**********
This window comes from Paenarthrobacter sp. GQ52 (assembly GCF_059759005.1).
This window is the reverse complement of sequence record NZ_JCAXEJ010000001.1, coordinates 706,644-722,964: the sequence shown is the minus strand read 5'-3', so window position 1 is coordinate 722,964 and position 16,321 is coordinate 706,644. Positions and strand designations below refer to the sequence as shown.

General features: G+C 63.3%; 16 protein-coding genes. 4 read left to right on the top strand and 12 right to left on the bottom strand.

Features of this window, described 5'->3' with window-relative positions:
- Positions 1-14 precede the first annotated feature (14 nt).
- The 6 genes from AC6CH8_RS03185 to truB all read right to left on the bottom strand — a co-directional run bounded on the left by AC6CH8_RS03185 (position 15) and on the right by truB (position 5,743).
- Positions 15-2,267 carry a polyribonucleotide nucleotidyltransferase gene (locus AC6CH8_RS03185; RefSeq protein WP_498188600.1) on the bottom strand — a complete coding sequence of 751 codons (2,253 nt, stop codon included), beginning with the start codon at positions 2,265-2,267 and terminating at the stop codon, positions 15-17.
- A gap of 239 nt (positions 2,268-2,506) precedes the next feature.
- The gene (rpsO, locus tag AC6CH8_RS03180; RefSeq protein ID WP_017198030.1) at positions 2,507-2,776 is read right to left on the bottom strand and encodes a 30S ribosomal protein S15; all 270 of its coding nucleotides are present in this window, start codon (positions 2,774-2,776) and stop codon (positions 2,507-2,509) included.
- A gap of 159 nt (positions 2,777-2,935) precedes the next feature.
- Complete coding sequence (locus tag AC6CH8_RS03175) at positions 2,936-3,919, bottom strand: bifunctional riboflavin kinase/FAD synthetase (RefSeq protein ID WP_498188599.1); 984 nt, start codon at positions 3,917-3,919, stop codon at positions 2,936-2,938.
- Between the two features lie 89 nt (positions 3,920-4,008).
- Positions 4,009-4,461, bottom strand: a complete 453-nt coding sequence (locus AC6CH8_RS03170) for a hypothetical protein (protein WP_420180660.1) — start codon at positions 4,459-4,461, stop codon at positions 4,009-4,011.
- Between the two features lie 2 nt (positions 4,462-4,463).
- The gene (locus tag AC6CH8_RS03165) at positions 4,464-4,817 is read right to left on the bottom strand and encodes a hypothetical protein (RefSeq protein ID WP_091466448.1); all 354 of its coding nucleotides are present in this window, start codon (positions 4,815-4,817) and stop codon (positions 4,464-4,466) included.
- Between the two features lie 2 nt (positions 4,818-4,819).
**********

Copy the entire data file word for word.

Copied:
This window comes from Paenarthrobacter sp. GQ52 (assembly GCF_059759005.1).
This window is the reverse complement of sequence record NZ_JCAXEJ010000001.1, coordinates 706,644-722,964: the sequence shown is the minus strand read 5'-3', so window position 1 is coordinate 722,964 and position 16,321 is coordinate 706,644. Positions and strand designations below refer to the sequence as shown.

General features: G+C 63.3%; 16 protein-coding genes. 4 read left to right on the top strand and 12 right to left on the bottom strand.

Features of this window, described 5'->3' with window-relative positions:
- Positions 1-14 precede the first annotated feature (14 nt).
- The 6 genes from AC6CH8_RS03185 to truB all read right to left on the bottom strand — a co-directional run bounded on the left by AC6CH8_RS03185 (position 15) and on the right by truB (position 5,743).
- Positions 15-2,267 carry a polyribonucleotide nucleotidyltransferase gene (locus AC6CH8_RS03185; RefSeq protein WP_498188600.1) on the bottom strand — a complete coding sequence of 751 codons (2,253 nt, stop codon included), beginning with the start codon at positions 2,265-2,267 and terminating at the stop codon, positions 15-17.
- A gap of 239 nt (positions 2,268-2,506) precedes the next feature.
- The gene (rpsO, locus tag AC6CH8_RS03180; RefSeq protein ID WP_017198030.1) at positions 2,507-2,776 is read right to left on the bottom strand and encodes a 30S ribosomal protein S15; all 270 of its coding nucleotides are present in this window, start codon (positions 2,774-2,776) and stop codon (positions 2,507-2,509) included.
- A gap of 159 nt (positions 2,777-2,935) precedes the next feature.
- Complete coding sequence (locus tag AC6CH8_RS03175) at positions 2,936-3,919, bottom strand: bifunctional riboflavin kinase/FAD synthetase (RefSeq protein ID WP_498188599.1); 984 nt, start codon at positions 3,917-3,919, stop codon at positions 2,936-2,938.
- Between the two features lie 89 nt (positions 3,920-4,008).
- Positions 4,009-4,461, bottom strand: a complete 453-nt coding sequence (locus AC6CH8_RS03170) for a hypothetical protein (protein WP_420180660.1) — start codon at positions 4,459-4,461, stop codon at positions 4,009-4,011.
- Between the two features lie 2 nt (positions 4,462-4,463).
- The gene (locus tag AC6CH8_RS03165) at positions 4,464-4,817 is read right to left on the bottom strand and encodes a hypothetical protein (RefSeq protein ID WP_091466448.1); all 354 of its coding nucleotides are present in this window, start codon (positions 4,815-4,817) and stop codon (positions 4,464-4,466) included.
- Between the two features lie 2 nt (positions 4,818-4,819).